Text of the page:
> D.W. Harms (fixed service)
> Sent: Tuesday, October 28, 2008 4:31 PM
> To: 'Andreas Haefner'; moon-net at list-serv.davidv.net
> Subject: Re: [Moon-net] QRS
> 
> Andreas, during my last activity at PI9CAM I noticed that 
> most stations transmit CW at only 12-15 wpm.
> I personaly like making QRQ contacts (of course mainly on 
> HF...) at 40 wpm and up, so I was really grinding my teeth at 
> some QSO's hihi!
> But, a good CW-operator always adapts his speed to the one on 
> the other side so I did what I had to do of course. SD3F was 
> a welcome difference, tack se mucke Kalle!
> 
> Although many of us regard QRS better, when the signals are 
> very weak, I remember the comment of LZ2US when I once called 
> him on 2m EME at slow speed. Marko said that it was better to 
> send faster when QSB is severe and the signals are weak. Thus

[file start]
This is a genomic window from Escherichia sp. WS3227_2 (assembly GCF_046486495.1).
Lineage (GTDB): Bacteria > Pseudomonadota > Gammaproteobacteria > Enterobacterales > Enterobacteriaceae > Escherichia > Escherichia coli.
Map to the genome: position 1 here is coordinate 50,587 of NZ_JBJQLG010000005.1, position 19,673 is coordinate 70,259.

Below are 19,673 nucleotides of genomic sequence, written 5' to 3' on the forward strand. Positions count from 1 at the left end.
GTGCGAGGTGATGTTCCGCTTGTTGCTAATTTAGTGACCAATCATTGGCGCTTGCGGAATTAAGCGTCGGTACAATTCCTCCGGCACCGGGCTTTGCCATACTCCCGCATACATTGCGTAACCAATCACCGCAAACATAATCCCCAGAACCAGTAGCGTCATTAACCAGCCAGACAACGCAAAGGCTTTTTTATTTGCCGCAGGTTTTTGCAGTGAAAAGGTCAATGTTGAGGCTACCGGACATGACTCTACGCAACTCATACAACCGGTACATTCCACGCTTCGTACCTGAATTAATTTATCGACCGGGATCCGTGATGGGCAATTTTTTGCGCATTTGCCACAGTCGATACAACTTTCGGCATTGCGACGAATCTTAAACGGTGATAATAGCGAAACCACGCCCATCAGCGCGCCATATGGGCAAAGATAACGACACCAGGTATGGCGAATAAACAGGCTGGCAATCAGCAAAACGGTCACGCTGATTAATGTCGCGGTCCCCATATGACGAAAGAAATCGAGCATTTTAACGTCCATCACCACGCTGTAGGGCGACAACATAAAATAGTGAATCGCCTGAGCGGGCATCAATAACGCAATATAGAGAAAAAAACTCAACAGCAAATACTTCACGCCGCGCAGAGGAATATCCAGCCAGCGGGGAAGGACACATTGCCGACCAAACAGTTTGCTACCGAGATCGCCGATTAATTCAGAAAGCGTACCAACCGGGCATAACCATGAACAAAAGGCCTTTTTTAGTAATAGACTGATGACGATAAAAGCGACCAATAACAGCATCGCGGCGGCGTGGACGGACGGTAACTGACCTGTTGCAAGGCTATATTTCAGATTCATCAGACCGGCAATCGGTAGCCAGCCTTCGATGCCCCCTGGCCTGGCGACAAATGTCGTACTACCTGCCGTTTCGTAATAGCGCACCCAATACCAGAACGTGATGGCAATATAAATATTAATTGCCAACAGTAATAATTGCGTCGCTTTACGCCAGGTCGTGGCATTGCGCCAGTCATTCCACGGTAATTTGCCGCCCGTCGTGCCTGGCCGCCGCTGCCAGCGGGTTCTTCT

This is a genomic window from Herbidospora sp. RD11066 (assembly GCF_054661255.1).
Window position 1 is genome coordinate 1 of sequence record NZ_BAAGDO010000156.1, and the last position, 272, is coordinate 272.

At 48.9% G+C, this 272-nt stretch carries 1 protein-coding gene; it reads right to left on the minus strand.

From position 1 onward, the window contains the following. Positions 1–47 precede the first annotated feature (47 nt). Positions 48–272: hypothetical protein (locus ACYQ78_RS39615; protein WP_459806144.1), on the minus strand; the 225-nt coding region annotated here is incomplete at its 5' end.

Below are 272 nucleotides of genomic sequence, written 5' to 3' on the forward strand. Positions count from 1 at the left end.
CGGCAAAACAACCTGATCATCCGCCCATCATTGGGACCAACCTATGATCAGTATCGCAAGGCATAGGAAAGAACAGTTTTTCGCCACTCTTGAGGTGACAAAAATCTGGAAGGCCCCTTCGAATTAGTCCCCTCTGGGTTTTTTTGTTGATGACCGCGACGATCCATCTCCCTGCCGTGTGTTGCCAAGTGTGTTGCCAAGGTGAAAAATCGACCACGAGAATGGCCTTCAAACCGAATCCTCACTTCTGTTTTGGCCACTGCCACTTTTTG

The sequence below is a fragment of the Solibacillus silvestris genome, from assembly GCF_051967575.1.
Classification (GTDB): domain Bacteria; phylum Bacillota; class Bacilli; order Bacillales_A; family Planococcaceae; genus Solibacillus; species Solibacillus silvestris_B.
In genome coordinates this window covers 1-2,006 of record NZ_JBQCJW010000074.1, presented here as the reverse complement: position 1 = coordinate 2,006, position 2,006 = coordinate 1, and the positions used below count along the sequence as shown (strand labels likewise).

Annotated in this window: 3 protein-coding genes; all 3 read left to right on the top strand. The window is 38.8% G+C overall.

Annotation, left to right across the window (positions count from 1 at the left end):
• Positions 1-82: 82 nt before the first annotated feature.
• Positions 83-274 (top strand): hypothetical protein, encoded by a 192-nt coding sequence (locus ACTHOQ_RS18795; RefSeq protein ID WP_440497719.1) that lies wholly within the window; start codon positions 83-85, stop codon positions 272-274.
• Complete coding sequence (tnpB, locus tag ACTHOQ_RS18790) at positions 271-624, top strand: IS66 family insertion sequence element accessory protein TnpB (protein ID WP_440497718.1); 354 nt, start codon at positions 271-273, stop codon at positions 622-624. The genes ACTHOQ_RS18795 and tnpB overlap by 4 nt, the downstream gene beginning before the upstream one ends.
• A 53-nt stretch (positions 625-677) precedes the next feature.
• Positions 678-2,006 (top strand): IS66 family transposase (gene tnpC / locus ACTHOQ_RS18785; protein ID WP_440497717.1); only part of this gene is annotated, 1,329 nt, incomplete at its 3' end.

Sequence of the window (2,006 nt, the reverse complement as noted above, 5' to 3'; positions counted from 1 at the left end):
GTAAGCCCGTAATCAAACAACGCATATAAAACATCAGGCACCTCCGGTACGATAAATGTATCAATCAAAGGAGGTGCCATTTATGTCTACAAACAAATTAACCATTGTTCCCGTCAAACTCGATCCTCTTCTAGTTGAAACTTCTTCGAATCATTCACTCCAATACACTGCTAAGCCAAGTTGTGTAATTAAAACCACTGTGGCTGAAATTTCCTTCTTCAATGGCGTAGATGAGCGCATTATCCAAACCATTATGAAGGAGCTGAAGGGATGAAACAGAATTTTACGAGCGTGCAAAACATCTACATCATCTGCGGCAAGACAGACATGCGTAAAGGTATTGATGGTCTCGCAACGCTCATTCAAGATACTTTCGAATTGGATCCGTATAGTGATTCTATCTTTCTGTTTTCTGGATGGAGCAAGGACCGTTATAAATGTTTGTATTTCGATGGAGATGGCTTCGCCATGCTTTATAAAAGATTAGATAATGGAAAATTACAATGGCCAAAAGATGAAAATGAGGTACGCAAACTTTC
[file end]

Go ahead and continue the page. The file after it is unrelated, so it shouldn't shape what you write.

> taking the oppertunity at the moment the signal is slightly 
> elevated, to copy what you need. Just some food for thought.
> Marko, by the way, we still have to make that QSO....
> 
> Best 73, Dick PA2DW
> 
> -----Oorspronkelijk bericht-----
> Van: moon-net-bounces at list-serv.davidv.net
> [mailto:moon-net-bounces at list-serv.davidv.net] Namens Andreas Haefner
> Verzonden: dinsdag 28 oktober 2008 19:05
> Aan: moon-net at list-serv.davidv.net
> Onderwerp: [Moon-net] QRS
> 
> Here is a short feedback from several stations after arrl contest.
> 
> PSE QRS !
> 
> A lot of om's had problems with the cw speed. And this 
> problem increased with the number of hours without sleep.
> 
> So to all the high speed stations: please think about this at 
> a problem for a lot of stations that are not so familiar with 
> cw. 100 lpm is fast for a lot of people !
> 
> Perhaps formular could be:
> 
> CW Speed for contest = (cw speed (lpm)/ hours without sleep) + 40   
> 
> Thanks for a not 100 % serious but constructive discussion 
> for the second part and gl in november
> 
> 73s and good dx
> 
> Andreas DJ3JJ JN48js